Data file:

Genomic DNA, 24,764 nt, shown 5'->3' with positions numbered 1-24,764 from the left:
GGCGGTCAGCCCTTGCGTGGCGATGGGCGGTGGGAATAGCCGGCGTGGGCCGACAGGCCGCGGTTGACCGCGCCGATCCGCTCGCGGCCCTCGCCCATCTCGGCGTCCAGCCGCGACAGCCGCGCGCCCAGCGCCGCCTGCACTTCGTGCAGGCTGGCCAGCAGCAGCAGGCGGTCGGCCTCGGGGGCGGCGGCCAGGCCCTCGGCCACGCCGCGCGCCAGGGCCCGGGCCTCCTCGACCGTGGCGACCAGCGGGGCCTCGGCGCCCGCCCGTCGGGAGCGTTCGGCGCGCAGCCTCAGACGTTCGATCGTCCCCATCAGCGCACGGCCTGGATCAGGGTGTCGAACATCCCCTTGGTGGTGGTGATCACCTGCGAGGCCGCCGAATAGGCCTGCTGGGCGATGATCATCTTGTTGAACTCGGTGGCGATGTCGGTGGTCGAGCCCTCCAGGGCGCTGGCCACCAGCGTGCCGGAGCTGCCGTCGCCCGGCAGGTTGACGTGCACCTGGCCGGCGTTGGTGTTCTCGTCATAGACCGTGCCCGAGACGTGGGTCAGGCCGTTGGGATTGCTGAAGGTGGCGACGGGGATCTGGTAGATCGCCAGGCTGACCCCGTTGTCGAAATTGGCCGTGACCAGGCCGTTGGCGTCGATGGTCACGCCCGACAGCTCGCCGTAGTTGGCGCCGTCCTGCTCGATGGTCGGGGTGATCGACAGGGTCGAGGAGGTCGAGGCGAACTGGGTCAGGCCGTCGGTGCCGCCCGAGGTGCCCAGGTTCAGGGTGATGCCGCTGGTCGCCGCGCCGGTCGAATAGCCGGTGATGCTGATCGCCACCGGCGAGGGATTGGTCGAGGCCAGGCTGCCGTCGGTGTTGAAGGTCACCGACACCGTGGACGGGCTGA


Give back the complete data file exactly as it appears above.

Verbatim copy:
Genomic DNA, 24,764 nt, shown 5'->3' with positions numbered 1-24,764 from the left:
GGCGGTCAGCCCTTGCGTGGCGATGGGCGGTGGGAATAGCCGGCGTGGGCCGACAGGCCGCGGTTGACCGCGCCGATCCGCTCGCGGCCCTCGCCCATCTCGGCGTCCAGCCGCGACAGCCGCGCGCCCAGCGCCGCCTGCACTTCGTGCAGGCTGGCCAGCAGCAGCAGGCGGTCGGCCTCGGGGGCGGCGGCCAGGCCCTCGGCCACGCCGCGCGCCAGGGCCCGGGCCTCCTCGACCGTGGCGACCAGCGGGGCCTCGGCGCCCGCCCGTCGGGAGCGTTCGGCGCGCAGCCTCAGACGTTCGATCGTCCCCATCAGCGCACGGCCTGGATCAGGGTGTCGAACATCCCCTTGGTGGTGGTGATCACCTGCGAGGCCGCCGAATAGGCCTGCTGGGCGATGATCATCTTGTTGAACTCGGTGGCGATGTCGGTGGTCGAGCCCTCCAGGGCGCTGGCCACCAGCGTGCCGGAGCTGCCGTCGCCCGGCAGGTTGACGTGCACCTGGCCGGCGTTGGTGTTCTCGTCATAGACCGTGCCCGAGACGTGGGTCAGGCCGTTGGGATTGCTGAAGGTGGCGACGGGGATCTGGTAGATCGCCAGGCTGACCCCGTTGTCGAAATTGGCCGTGACCAGGCCGTTGGCGTCGATGGTCACGCCCGACAGCTCGCCGTAGTTGGCGCCGTCCTGCTCGATGGTCGGGGTGATCGACAGGGTCGAGGAGGTCGAGGCGAACTGGGTCAGGCCGTCGGTGCCGCCCGAGGTGCCCAGGTTCAGGGTGATGCCGCTGGTCGCCGCGCCGGTCGAATAGCCGGTGATGCTGATCGCCACCGGCGAGGGATTGGTCGAGGCCAGGCTGCCGTCGGTGTTGAAGGTCACCGACACCGTGGACGGGCTGA